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Beyond the Barrio: Latinos in the 2004 Elections analyzes the mobilization of Latino voters at the state and national levels during the 2004 campaign and the efforts of Latino communities to influence electoral outcomes. The volume is the most recent installment in the quadrennial analyses of Latinos and national elections begun in 1988 by Rodolfo de la Garza and Louis DeSipio. This ongoing project is the only scholarly effort to track the emergence of Latino influence in U.S. politics over the last two decades.
The volume examines how and when Latinos were the focus of candidate/campaign mobilization, how Latinos themselves organized to influence electoral outcomes, and where and under what circumstances they succeeded. In addition to state-level analyses, Beyond the Barrio presents an analytical overview of the national presidential campaign that includes measures of Latino influence and a review of state and local contests that led to the election of Latino officials. It also extends the analysis to states with small Latino populations that are just beginning to organize. The editors consider 2004 as a "signpost" election, in which both major parties began a transition from symbolic gestures toward Latino voters to more serious, issue-related efforts to court the Latino vote.
The expertise of the contributors ensures that Beyond the Barrio avoids simple generalizations about the "Latino vote" and illustrates its complexity, as well as the opportunities and challenges faced by Latino voters and Latino leaders.
"This latest volume focusing on Latino politics in the 2004 election may well be the best in the series. If you are looking for a book on Latino political participation or a work to supplement your American Government class, this is the book." —Robert D. Wrinkle, University of Texas-Pan American
"This volume makes an indispensable contribution toward understanding the continuing political development of U.S. Latino communities by assessing their roles in the 2004 U.S. elections. This book should not be missed by anyone interested in tracking the complex realities of the roles played by the nation's largest ethno-racial minority group in the first national elections since officially gaining that status following the 2000 decennial U.S. Census." —Ronald Schmidt, Sr., California State University, Long Beach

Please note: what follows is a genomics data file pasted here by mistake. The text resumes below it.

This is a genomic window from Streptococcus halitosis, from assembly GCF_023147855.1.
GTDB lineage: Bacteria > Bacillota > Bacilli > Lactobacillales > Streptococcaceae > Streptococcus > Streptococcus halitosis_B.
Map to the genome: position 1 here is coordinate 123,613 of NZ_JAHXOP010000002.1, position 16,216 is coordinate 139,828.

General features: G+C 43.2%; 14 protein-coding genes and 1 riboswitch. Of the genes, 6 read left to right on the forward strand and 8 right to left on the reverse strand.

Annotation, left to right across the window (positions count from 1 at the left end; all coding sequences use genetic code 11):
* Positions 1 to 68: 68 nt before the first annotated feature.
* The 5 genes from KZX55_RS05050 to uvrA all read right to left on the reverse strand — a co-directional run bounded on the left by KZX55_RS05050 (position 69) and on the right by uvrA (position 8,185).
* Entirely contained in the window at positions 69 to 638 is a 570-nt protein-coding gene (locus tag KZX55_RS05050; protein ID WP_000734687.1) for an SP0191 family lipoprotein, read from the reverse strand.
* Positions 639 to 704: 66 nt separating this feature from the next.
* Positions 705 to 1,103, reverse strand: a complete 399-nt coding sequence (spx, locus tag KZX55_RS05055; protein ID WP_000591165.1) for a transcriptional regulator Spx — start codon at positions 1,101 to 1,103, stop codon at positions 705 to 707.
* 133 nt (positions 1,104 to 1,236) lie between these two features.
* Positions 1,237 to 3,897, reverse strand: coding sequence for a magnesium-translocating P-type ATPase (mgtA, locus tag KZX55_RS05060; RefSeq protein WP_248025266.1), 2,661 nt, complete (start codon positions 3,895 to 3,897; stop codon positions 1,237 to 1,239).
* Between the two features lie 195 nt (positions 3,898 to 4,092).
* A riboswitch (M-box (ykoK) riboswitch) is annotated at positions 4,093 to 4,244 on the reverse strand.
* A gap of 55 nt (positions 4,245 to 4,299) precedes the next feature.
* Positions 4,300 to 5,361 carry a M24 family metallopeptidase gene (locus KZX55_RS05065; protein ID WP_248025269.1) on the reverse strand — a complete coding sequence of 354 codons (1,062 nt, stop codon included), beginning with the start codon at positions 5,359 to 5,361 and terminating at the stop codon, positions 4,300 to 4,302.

1 Introduction. A View from the Battleground's Periphery: Latinos and the 2004 Elections Louis DeSipio David L. Leal 1
2 Hispanic Voting in the American States: The Case of 2004 Robert S. Erikson 73
3 Hispanic Politics in a Battleground State: New Mexico in 2004 Christine Marie Sierra F. Chris Garcia 97
4 Emerging Pattern or Unique Event? The Power of the Nonracial Campaign in Colorado Eric Gonzalez Juenke Anna Christina Sampaio 131
5 Battleground Voters in a Battleground State? Latinos in Arizona and the 2004 Presidential Election Manuel Avalos Lisa Magaña Adrian D. Pantoja 159
6 A Candle in the Wind? Latinos and the 2004 Elections in Texas Jessica Lavariega Monforti 171
7 Why California Matters: How California Latinos Influence Presidential Elections Matt A. Barreto Ricardo Ramírez Luis R. Fraga Fernando Guerra 201
8 New York in 2004: Political Blues for Hispanics Douglas Muzzio Jeronimo Cortina 221
9 The Hispanic Vote in Florida Dario Moreno Maria llcheva Juan Carlos Flores 251
10 Illinois Latinos in the 2004 Election: The Waiting Game Continues Jaime Domínguez 271
11 El Estado del Jardín: New Jersey Latinos in the 2004 Election Jason P. Casellas 293
12 Hearing Footsteps: Latino Population Growth and Anticipated Political Effects in the "New Destination" States Christina E. Bejarano Gary M. Segura 313
13 Conclusion. The 2004 Election: More of the Same or a New Foundation? Rodolfo O. de la Garza 333